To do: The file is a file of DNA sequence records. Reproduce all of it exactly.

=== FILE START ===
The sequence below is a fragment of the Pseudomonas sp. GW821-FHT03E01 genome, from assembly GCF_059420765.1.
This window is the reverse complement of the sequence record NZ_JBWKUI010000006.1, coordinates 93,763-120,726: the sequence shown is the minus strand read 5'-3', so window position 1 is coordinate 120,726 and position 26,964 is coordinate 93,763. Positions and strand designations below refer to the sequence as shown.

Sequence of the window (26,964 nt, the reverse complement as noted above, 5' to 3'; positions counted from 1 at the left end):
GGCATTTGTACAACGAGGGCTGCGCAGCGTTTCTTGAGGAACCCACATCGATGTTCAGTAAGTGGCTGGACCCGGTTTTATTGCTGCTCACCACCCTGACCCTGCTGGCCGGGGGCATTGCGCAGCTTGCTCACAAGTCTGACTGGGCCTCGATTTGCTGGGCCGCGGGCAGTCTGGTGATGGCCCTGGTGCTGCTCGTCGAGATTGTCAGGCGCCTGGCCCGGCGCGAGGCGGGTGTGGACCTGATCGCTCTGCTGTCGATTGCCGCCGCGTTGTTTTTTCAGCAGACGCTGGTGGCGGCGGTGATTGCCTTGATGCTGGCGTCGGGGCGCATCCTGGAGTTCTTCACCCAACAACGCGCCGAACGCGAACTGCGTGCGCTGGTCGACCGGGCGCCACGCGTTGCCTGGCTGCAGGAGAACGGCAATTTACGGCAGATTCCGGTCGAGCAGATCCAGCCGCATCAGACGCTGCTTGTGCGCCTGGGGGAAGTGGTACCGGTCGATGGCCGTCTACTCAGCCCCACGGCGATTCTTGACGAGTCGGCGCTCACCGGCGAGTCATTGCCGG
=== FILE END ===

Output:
The sequence below is a fragment of the Pseudomonas sp. GW821-FHT03E01 genome, from assembly GCF_059420765.1.
This window is the reverse complement of the sequence record NZ_JBWKUI010000006.1, coordinates 93,763-120,726: the sequence shown is the minus strand read 5'-3', so window position 1 is coordinate 120,726 and position 26,964 is coordinate 93,763. Positions and strand designations below refer to the sequence as shown.

Sequence of the window (26,964 nt, the reverse complement as noted above, 5' to 3'; positions counted from 1 at the left end):
GGCATTTGTACAACGAGGGCTGCGCAGCGTTTCTTGAGGAACCCACATCGATGTTCAGTAAGTGGCTGGACCCGGTTTTATTGCTGCTCACCACCCTGACCCTGCTGGCCGGGGGCATTGCGCAGCTTGCTCACAAGTCTGACTGGGCCTCGATTTGCTGGGCCGCGGGCAGTCTGGTGATGGCCCTGGTGCTGCTCGTCGAGATTGTCAGGCGCCTGGCCCGGCGCGAGGCGGGTGTGGACCTGATCGCTCTGCTGTCGATTGCCGCCGCGTTGTTTTTTCAGCAGACGCTGGTGGCGGCGGTGATTGCCTTGATGCTGGCGTCGGGGCGCATCCTGGAGTTCTTCACCCAACAACGCGCCGAACGCGAACTGCGTGCGCTGGTCGACCGGGCGCCACGCGTTGCCTGGCTGCAGGAGAACGGCAATTTACGGCAGATTCCGGTCGAGCAGATCCAGCCGCATCAGACGCTGCTTGTGCGCCTGGGGGAAGTGGTACCGGTCGATGGCCGTCTACTCAGCCCCACGGCGATTCTTGACGAGTCGGCGCTCACCGGCGAGTCATTGCCGG